There is something about old fashioned living that appeals to many of us. Old fashioned living honors the natural rhythms of nature and the body. It is better for the senses, the spirit, and one’s outlook. I am not romanticizing the life of pioneers of old- the starvation, traveling away from their families, the freezing temperatures- but we can take the practical, slower, methodical (and sometimes fast paced), family oriented, earth friendly, sweet aspects and incorporate them into our modern homesteading practices. One of the easiest ways to incorporate homesteading into one’s life is old fashioned lighting.
A girlfriend of mine and I go visit Amish friends in Westcliffe every so often. The last time Elizabeth and I were there, Ruth showed us around their new home, freshly built of rustic logs and windows with views.
“What are the outlets for?” Elizabeth pointed at the ceiling.
“Oh, we have to have the house wired in case we ever want to sell it,” was Ruth’s reply.
Hanging between two comfortable looking chairs facing west and looking out upon the grand Sangre de Cristos- so close you could practically climb them- was a battery operated light, much like one you might find in a mechanic’s garage. They charged it in the basement at night and it ran for many hours in the evening.
So, what’s the point? If one is going to have light at all, why not just flip on a switch? For the Amish, living a slow, simple life keeps them closer to God and each other. That is really what homesteading is about as well. It connects us to things greater than ourselves. Greater than video games, recorded television shows, and opens the way for meaningful conversation and family time. One area of lighted space keeps a family together in that space, reading, laughing, sewing, watching the children play. When Doug and I popped in to see Ruth’s husband, Joel, at his furniture shop last weekend, he mentioned the birth of twins. Happy moments shine brighter in an old fashioned life.
Oil lamps are my favorite because they are beautiful and practical and some of the old ones come with their own quiet stories. Oil lamps are easy to find in antique stores and even Walmart. There are beautiful ones online and even second hand stores. That is where my daughter, Emily, spotted this charming red one. Oil lamps come in all shapes and sizes. When you are looking at an old one, turn the knob and make sure it moves the wick up and down. You can get a new screw on collar for the lamp if needed online. Put in a fresh wick. Empty any remaining oil and clean the lamp. Pour in a clean oil like, Klean-Heat or Firefly. Let the wick gather up the oil for a few hours before lighting. Let the wick barely show over the top in order to keep the lamp from smoking or wasting oil. Clean the chimney and place on top.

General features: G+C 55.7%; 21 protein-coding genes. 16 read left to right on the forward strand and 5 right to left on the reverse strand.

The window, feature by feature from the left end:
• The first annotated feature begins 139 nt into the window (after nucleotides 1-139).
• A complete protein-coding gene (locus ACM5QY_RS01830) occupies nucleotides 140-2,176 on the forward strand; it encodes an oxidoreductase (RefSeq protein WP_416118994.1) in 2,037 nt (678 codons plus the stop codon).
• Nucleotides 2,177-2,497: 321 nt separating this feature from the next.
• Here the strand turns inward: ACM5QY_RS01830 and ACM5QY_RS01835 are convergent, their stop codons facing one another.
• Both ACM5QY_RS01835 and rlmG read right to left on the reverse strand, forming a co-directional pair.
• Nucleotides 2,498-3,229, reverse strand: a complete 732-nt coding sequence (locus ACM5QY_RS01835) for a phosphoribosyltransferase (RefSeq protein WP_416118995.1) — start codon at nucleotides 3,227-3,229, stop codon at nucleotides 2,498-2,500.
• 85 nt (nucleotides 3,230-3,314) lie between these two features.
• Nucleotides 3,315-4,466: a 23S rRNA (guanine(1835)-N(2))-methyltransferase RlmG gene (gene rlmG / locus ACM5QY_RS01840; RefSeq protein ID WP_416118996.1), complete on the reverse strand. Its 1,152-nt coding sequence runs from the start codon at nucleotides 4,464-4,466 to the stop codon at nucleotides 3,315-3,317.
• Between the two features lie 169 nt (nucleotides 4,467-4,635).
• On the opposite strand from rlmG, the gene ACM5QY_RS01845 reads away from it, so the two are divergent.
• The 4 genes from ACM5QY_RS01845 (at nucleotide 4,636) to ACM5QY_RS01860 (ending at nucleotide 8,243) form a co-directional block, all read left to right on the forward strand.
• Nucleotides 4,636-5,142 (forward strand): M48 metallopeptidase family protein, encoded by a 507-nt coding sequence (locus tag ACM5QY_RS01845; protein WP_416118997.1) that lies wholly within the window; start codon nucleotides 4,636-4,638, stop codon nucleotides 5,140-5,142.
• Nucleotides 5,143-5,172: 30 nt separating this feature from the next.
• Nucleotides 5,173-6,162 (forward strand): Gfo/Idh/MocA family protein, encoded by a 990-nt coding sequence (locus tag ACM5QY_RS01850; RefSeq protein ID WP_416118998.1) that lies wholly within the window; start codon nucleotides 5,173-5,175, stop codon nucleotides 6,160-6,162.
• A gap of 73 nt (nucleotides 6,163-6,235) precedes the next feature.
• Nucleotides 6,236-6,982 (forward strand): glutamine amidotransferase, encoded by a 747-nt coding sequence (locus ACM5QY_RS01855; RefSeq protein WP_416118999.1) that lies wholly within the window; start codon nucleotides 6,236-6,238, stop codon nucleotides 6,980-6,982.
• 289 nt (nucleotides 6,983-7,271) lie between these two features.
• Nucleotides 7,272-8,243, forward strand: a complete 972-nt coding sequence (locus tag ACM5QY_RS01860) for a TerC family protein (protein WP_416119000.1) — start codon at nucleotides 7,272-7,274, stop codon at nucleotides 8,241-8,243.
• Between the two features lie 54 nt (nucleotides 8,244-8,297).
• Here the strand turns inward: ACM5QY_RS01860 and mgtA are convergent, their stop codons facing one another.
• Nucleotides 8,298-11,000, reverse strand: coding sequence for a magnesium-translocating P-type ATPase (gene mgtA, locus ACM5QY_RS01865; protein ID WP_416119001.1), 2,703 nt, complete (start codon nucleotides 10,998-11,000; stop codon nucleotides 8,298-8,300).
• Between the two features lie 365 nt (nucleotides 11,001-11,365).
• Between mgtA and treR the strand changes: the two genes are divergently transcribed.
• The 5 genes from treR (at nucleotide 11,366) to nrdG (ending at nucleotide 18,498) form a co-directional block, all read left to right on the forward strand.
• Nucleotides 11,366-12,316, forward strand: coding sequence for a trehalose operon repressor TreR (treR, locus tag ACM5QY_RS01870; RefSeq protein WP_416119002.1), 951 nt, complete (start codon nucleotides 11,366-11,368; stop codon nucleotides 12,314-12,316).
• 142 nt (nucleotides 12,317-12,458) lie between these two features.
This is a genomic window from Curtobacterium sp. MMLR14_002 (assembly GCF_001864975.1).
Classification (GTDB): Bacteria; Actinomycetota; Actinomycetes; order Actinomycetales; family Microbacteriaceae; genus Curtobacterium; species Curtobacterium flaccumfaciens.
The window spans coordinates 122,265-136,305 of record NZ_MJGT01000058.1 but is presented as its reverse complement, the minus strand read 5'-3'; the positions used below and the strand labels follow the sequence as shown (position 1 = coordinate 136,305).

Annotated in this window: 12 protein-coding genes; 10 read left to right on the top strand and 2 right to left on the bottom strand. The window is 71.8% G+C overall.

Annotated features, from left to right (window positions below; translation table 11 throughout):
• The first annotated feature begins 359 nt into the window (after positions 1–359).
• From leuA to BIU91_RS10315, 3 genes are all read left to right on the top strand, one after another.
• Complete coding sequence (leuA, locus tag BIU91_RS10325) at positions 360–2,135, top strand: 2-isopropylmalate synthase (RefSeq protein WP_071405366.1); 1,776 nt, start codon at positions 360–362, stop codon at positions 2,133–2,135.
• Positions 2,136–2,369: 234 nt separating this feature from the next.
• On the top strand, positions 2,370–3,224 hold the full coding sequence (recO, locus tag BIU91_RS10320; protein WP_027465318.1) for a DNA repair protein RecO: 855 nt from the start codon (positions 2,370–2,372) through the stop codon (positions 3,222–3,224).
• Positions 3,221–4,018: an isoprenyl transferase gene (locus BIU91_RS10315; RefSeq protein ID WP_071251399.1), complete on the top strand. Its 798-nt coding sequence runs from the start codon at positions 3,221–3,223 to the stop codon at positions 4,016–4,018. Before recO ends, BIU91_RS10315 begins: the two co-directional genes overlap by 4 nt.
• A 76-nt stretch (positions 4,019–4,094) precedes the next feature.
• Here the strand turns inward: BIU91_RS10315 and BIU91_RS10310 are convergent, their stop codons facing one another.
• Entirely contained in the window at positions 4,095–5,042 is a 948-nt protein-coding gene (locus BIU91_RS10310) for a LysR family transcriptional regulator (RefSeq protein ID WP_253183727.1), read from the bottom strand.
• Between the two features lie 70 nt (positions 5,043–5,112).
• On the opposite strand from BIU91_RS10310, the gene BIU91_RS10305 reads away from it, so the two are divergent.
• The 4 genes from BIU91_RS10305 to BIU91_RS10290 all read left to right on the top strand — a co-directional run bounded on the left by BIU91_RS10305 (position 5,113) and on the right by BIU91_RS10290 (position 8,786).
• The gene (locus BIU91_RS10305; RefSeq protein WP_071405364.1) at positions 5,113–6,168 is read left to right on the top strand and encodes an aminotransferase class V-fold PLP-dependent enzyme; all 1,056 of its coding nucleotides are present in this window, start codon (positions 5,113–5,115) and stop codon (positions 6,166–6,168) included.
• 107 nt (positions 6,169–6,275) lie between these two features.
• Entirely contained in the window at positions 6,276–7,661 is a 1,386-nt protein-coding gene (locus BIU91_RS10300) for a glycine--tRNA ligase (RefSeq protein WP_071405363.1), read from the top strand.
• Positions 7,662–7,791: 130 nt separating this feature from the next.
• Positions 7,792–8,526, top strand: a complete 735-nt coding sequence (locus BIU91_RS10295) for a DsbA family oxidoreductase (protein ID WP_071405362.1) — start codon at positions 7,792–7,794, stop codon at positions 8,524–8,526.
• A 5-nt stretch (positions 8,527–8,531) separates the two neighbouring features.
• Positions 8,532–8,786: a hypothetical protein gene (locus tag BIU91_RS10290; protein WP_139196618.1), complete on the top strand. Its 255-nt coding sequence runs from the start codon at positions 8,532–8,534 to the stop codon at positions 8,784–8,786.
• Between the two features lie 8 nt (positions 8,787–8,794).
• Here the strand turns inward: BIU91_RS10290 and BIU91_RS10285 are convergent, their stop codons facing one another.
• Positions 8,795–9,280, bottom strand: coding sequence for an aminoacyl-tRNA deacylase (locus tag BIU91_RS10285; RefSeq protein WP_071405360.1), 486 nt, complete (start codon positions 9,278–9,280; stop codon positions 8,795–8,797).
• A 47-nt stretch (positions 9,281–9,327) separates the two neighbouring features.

I also use extra chimneys to cover candle tapers. I have some lovely candle holders. Candles perhaps give off the best light. Look for packages of candles at second hand stores. The best though, is to purchase a bulk pack of dripless candles. They last a long time and do not make such a mess.
If I supplement light, it is from twinkly lights. We always grab a few extra boxes of Christmas lights during the season. They use less energy and help supplement the space with soothing light.
By using off grid or near off grid lighting options, the dimmed light allows the body to calm down and you will sleep better. It is a natural way for your body to know that the day is fading. It just doesn’t get the memo with television and phone screens! It is less harsh on the eyes and flattering on faces. It is calming in a way I cannot explain in prose. We are so relaxed and comfortable in the evenings. Between the wood stove and our off grid lighting, our gas and electric bills are less than half of what they would be in a conventional environment. And even though oil for the lamps and candles have a footprint, it is less than blaring all the electric lights. Incorporating non-electric lighting into one’s house is easily done anywhere and is a great step into the world of homesteading.
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